The Inter-American Court of Human Rights (IACHR, or CIDH) has ruled that same-sex marriage should be recognised, delivering a verdict binding on most Latin American states – some of which still hold traditionalist views opposing such unions.
The decision, published Tuesday, was in response to a motion lodged by Costa Rica in May 2016.
States that are signatories to the American Convention on Human Rights adopted in 1969 are required to adhere to the court's rulings.
Several of them already do recognise homosexual marriages, including Argentina, Brazil, Colombia and Uruguay. Others, such as Chile and Ecuador, currently recognise same-sex civil unions but not marriages. And some countries, such as Bolivia, Cuba, the Dominican Republic, Honduras, Paraguay and Peru acknowledge neither.
Venezuela, which does not recognise same-sex marriage, has withdrawn from the convention.
The United States and Canada, although part of the Organisation of American States (OAS) that the Inter-American Court of Human Rights is part of, have not ratified the convention, but both accept same-sex marriages.
The ruling from the Costa Rica-based court said homosexual married couples should have the same rights as heterosexual ones existing under each country's laws.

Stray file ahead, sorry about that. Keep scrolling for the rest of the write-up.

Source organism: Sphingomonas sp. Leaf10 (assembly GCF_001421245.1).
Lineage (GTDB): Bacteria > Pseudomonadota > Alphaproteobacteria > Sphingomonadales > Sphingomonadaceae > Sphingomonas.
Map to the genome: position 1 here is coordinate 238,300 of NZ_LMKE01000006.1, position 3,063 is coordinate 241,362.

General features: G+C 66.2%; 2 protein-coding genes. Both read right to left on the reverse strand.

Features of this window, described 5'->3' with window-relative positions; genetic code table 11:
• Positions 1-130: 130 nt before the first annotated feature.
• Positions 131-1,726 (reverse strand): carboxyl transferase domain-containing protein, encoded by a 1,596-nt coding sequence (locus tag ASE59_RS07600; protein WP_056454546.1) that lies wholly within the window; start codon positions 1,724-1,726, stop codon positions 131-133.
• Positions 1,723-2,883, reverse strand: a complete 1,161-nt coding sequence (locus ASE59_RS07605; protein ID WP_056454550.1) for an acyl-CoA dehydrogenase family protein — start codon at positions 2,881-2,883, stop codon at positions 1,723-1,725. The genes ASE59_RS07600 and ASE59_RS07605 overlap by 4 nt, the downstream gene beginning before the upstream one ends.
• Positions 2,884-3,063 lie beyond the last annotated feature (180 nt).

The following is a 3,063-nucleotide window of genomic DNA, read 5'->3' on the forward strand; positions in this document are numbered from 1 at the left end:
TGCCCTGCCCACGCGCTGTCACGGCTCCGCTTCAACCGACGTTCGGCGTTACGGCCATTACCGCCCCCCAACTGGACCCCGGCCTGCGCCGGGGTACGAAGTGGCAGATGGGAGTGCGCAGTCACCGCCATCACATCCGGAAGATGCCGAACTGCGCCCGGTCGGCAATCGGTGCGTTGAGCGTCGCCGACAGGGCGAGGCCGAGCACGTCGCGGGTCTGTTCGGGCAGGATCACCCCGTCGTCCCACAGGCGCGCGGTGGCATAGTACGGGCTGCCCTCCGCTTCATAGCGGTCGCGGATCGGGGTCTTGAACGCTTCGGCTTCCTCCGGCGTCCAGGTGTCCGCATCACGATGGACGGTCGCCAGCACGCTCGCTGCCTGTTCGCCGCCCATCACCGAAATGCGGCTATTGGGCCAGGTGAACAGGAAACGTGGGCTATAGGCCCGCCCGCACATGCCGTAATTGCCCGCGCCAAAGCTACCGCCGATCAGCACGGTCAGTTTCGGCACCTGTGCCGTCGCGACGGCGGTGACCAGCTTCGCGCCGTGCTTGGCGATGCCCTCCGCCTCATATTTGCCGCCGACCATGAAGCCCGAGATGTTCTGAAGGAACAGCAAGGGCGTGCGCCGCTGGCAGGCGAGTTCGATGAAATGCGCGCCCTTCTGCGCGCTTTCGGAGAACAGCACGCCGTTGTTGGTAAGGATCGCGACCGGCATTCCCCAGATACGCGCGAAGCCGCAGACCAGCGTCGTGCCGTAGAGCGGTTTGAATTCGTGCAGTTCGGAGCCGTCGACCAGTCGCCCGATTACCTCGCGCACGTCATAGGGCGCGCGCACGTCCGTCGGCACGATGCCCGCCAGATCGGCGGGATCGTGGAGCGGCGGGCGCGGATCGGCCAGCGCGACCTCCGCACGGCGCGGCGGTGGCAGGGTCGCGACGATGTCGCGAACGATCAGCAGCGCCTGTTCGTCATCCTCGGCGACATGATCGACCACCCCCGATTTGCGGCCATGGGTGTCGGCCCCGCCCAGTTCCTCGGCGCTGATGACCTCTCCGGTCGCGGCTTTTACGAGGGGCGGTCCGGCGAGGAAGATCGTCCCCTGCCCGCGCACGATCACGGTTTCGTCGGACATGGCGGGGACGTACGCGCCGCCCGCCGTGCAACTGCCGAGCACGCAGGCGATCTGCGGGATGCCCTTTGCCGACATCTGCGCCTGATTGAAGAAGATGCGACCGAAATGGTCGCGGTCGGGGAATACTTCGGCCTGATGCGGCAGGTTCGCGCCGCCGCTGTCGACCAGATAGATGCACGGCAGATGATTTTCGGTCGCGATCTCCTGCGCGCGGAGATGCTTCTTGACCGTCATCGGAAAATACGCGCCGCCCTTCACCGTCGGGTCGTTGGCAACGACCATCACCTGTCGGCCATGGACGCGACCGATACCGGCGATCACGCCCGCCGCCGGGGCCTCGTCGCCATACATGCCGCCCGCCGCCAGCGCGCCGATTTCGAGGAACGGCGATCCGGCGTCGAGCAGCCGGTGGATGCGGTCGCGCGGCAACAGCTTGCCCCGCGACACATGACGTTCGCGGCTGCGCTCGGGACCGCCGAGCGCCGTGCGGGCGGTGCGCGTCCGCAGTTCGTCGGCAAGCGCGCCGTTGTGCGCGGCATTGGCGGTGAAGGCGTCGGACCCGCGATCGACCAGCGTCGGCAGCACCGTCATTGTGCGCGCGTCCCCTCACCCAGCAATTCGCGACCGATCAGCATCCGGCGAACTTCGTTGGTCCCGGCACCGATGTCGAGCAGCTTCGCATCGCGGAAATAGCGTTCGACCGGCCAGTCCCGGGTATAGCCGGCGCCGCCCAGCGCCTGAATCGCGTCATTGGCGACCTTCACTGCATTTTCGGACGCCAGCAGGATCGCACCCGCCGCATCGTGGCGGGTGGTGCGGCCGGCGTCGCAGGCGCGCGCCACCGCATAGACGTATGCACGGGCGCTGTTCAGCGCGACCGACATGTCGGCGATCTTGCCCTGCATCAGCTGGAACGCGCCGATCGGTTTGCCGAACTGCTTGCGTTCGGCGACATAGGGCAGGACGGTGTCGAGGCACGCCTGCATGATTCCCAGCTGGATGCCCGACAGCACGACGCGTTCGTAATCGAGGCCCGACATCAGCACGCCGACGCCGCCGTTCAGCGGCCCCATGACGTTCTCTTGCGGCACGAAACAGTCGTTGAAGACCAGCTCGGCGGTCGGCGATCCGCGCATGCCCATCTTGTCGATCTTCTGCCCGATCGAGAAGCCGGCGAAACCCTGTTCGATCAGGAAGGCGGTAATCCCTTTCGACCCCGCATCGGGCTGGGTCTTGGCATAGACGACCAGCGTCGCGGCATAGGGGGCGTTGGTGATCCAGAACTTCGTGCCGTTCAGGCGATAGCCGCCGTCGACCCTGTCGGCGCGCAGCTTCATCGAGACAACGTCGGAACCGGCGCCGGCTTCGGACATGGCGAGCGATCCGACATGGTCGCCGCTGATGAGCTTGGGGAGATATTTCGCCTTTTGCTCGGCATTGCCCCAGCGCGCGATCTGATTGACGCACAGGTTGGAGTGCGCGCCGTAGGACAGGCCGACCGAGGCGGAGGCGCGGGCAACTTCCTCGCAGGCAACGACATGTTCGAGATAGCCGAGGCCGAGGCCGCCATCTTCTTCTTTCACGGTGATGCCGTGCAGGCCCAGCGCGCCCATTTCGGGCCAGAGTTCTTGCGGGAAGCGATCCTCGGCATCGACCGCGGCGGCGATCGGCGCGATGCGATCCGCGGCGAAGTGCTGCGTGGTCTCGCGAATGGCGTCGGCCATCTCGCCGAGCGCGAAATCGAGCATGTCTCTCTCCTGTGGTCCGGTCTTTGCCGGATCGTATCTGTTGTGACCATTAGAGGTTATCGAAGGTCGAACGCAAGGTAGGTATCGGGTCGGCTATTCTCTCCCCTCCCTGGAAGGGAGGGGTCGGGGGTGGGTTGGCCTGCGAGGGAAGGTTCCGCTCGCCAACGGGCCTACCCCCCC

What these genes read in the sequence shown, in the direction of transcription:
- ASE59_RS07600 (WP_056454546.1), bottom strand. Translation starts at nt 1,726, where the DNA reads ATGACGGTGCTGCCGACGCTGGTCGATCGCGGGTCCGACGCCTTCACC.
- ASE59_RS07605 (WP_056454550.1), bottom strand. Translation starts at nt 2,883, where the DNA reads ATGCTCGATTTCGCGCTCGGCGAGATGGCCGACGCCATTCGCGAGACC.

The judges wrote that states "must recognise and guarantee all the rights that are derived from a family bond between people of the same sex.”
As such, it said it was inadmissible and discriminatory for a separate legal provision to be established just for homosexual marriages.
The judges called on the region’s governments to “guarantee access to all existing forms of domestic legal systems, including the right to marriage, in order to ensure the protection of all the rights of families formed by same-sex couples without discrimination.”
The court acknowledged that some states would face institutional difficulties in bringing in the right for same-sex couples to marry, noting that often opposition was based on religious criteria. That reflected the fact that many Latin Americans identify as Catholic.
But the court said that "in democratic societies, there should exist mutually peaceful coexistence between the secular and the religious," with neither interfering with the other.
Costa Rica's legislation does not currently permit same-sex marriage, although there is recognition of economic and property rights for same-sex couples.
In its motion, the Costa Rican government asked the court to rule on whether it should allow transgender people to change their name on their national identification documents. The judges said the state should approve the move.